Yıldız Palace – Chalet

Yıldız, a grove that occupies an area of 500,000 square meters between Beşiktaş, Ortaköy and Balmumcu overlooking the Bosphorus, dates back to Byzantium as a settlement. After the Turkish takeover, the grove was renamed as “Kazancıoğlu Garden” was probably included among the private gardens of the sultan during the reign of Sultan Ahmed the First (1603-1617)

Sultan Murad the Fourth and Selim the Third  also loved this neighborhood. The area started to become known as Yıldız, because of a mansion built by the Queen Mother – Mihrişah Valide Sultan under that name Yıldız (Star).

The area was developed with the mansions and palaces built by Sultan Mahmud the Second (1808-1839), Sultan Abdülmecid (1839-1861) and Sultan Abdülaziz (1861-1876), and finally with the buildings constructed during Sultan Abdülhamid the Second (1876-1909) it was named as the Yıldız Palace, and became the fourth administrative center of the Empire, after the Old Palace, which is now replaced by the University of Istanbul, the Topkapı Palace and Dolmabahçe Palace.

The Şale Mansion, which is a part of the Yıldız Palace complex and named after the word “chalet” meaning a “mountain pavilion”, is a charming example of 19th century Ottoman architecture. The first section of the mansion consisting of three main adjacent buildings surrounded with high walls was built in 1880, the second section by Sarkis Balyan in 1889, and the third section, known as the Ceremonial Mansion, was built by D’Aranco and completed in 1898.  The last two sections were built to accommodate the German Emperor Wilhelm the Second during his visit to Istanbul. This royal welcoming distinguishes Şale as a “state guest house” among other Yıldız Palace buildings.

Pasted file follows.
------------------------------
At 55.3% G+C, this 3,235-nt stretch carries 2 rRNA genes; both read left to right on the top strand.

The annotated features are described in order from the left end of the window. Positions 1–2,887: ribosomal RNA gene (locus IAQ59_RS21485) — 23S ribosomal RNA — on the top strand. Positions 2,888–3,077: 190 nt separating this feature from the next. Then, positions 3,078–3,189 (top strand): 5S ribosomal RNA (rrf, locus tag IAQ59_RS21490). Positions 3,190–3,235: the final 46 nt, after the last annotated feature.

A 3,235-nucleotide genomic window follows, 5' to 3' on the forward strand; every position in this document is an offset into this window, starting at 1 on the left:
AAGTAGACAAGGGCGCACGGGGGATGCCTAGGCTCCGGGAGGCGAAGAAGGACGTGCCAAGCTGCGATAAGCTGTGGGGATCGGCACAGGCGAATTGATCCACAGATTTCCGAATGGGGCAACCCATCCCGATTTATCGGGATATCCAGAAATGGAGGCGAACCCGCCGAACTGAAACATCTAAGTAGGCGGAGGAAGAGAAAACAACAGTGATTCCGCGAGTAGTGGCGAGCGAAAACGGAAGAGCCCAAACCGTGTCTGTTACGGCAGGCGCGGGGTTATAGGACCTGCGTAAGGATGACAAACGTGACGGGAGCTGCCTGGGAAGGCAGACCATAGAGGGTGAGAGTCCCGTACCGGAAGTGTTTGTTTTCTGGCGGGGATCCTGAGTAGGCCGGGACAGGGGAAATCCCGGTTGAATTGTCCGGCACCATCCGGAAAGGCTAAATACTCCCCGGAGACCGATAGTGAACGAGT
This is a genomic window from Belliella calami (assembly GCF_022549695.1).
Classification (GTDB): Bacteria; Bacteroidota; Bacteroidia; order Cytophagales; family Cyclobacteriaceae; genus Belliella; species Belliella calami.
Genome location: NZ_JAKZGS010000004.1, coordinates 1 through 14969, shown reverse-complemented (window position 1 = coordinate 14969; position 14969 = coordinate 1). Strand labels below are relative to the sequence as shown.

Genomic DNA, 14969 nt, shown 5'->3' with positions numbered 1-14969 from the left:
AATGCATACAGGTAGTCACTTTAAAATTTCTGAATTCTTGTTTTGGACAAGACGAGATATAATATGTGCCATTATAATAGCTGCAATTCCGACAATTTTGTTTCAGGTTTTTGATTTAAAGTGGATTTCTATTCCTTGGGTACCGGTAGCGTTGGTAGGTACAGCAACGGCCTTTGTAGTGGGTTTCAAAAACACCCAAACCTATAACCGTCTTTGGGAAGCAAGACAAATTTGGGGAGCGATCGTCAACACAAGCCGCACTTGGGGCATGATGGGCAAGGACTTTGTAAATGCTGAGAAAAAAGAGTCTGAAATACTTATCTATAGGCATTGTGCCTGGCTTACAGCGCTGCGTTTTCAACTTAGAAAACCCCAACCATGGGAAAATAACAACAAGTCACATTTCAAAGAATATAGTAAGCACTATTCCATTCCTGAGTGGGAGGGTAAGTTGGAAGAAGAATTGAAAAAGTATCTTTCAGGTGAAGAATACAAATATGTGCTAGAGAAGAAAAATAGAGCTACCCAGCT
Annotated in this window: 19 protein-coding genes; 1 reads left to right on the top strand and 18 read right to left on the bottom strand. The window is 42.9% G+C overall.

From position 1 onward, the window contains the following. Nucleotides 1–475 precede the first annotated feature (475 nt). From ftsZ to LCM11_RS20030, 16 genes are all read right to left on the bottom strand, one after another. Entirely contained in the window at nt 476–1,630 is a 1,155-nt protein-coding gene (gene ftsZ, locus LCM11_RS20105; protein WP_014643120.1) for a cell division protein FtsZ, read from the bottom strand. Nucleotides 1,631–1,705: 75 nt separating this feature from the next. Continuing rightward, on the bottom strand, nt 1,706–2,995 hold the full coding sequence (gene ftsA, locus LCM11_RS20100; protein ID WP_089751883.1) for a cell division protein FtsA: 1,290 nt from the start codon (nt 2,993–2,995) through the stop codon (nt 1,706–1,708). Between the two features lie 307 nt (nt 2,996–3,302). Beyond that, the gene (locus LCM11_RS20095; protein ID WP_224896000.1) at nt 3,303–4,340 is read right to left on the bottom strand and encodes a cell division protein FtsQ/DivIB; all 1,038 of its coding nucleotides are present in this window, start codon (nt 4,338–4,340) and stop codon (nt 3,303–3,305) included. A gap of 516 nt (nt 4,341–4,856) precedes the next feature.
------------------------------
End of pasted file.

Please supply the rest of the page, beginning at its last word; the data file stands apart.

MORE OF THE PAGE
The mansion was built as a three-story wood and masonry structure including the basement. In accordance with Ottoman traditions, there are sections that can be used separately for women (Harem) and men (Selamlık) in the Chalet that connects to the outer world by seven doors and wooden louvered windows. The floors are linked via three elegant sets of stairs, one made of marble and the other two of wood.  The magnificent interior of this extra large mansion of sixty rooms and four halls lined up on corridors, are decorated with pen work, geometric ornaments and scenic panels reflecting the Baroque, Rococo and Islamic influences.

The magnificent Ceremony Hall has its floor covered with a single piece of wall-to-wall Hereke carpet of about 406 square meters, its ceiling is adorned with gilt plates with large mirrors on its walls; the Mother of Pearl Hall with mother of pearl inlaid decorations carrying distinct oriental influences; the Yellow Hall famous for its scenic drawings on its ceilings, as well as many halls and rooms decorated with valuable furniture imported from various countries in Europe, elegant glazed tile stoves, vases, magnificently engraved bedroom furniture witness the fine taste of the last years of the Empire.